Alozie: Today, [Nov. 7] we have 1,020 cases, yesterday it was 1,920, the day before it was 3,100. The last 2-3 weeks, we've averaged a 1,000 cases a day. This week, unfortunately, we've had 40 deaths in the last 2 days. The medical examiner's office says they have over 250 unaccounted for deaths that they're processing; they just brought in the fourth van for the morgue. (Editor's note: The city is reportedly now using 10 refrigerated trucks for temporary morgue space.)
The medical examiner staff is the staff you can't surge. FEMA can send in nurses and doctors; the Department of Defense and Disaster Medical Assistance Team can send in nurses and doctors. Nobody ever really surges into the medical examiner's office. I'm in close contact with them, and they're really overwhelmed.
People will talk about, 'Are these really COVID deaths? Did they really die of diabetes?' That's a false narrative. The long and short of it is that we have excess deaths above and beyond what we typically have in our community.
Medscape: How can we best convey the deaths to the public without being gruesome or garish but helping them understand the real risk?
Alozie: I don't know. I think that we, the global 'we,' have been very clear around the threat of COVID; we'll say only 5% get hospitalized, less than 1% die, and I always tell people: it's best for that not to be you or your family.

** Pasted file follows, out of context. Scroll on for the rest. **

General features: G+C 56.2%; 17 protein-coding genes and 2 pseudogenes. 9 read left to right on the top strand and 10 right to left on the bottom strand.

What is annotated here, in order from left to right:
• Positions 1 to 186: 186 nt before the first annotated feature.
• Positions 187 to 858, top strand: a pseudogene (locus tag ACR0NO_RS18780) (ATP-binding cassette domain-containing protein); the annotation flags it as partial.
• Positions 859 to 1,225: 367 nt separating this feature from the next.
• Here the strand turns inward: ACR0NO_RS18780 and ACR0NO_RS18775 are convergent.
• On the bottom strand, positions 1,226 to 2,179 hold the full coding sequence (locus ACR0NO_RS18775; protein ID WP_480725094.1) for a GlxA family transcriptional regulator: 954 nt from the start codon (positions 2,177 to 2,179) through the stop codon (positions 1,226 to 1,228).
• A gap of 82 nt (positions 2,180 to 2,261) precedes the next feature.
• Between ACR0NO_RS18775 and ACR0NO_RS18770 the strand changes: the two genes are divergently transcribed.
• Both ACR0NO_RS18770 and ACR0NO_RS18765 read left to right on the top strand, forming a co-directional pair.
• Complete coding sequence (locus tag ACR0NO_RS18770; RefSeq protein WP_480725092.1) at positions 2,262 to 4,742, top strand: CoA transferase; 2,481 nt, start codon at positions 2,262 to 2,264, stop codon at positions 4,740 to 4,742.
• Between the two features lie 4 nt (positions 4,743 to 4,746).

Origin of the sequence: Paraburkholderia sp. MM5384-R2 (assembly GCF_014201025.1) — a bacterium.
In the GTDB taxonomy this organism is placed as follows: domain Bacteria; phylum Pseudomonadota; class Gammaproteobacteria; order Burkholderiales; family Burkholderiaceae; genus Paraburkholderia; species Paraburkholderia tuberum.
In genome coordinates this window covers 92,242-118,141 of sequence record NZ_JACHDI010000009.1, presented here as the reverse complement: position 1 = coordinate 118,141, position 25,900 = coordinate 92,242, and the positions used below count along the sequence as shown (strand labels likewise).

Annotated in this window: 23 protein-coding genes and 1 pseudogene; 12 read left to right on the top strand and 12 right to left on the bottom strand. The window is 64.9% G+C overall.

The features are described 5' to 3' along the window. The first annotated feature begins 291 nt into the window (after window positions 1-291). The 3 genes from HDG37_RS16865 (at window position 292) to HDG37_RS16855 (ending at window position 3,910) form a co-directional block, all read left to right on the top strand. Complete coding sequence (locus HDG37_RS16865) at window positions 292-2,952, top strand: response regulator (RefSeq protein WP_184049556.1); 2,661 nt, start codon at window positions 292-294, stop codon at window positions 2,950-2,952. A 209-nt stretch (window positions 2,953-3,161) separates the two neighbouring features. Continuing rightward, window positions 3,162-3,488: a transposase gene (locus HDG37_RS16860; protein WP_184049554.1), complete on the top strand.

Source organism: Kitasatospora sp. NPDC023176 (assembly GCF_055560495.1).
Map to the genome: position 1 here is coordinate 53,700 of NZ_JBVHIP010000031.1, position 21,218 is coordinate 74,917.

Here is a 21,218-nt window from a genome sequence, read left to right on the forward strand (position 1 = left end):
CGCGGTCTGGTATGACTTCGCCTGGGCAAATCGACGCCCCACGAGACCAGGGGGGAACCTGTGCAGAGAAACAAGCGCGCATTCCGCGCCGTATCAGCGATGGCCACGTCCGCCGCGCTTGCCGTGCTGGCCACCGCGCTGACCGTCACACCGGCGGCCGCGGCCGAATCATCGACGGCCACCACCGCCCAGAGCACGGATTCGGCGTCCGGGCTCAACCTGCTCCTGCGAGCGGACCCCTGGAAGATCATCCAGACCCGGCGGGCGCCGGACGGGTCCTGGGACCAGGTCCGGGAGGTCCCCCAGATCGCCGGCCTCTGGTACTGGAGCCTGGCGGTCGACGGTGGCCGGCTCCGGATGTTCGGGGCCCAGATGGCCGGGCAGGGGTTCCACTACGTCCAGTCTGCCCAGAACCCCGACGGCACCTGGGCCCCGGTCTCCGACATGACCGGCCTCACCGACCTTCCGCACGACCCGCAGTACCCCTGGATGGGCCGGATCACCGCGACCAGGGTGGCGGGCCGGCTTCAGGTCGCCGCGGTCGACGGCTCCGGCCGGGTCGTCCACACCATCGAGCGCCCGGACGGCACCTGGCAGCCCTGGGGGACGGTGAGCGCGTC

If you look at New York, people really got the message when the percentage of people who knew someone who died or was hospitalized went up. The unfortunate thing about this is that those numbers don't go up until you have this kind of crazy, chaotic community spread.
It's unfortunate, but it feels as if, as a culture, we have decided that we are not going to engage in scientific discourse until it affects us. People say it's not that big a deal. I tell them, 'Come visit us in the ICU and we'll show you how big a deal it is.'
Medscape: What are the biggest challenges facing doctors and the health care workforce in managing COVID-19 patients?
Alozie: When you go into health care, you expect that you're going to see things happen. But the thing about emergency situations usually is that emergencies are short-lived — they last a day or 2 and then you do the cleanup. The problem with this is that it's prolonged. The duration is not a day or 2 but weeks to months; so people are stressed, people are challenged, people are burned out.
I hear the superhero cliché all the time — I actually kind of hate it. People in health care don't have capes. We're just human beings, and we have families, and we have hopes and fears, and get frustrated and burned out just like everybody else. But we also understand our jobs and roles and responsibilities, and I'm blessed to be in an organization and in a community that really cares about the people putting in this work.
I often tell people when FEMA shows up in your city, there's no cause for celebration; that's a problem. There's a tent outside our ER — that's not meant for camping; that's where we're putting people because they can't get into the hospital. A tent is not a cool thing.
Medscape: What can health care workers and public health officials tell El Paso residents in order to help reduce transmissions?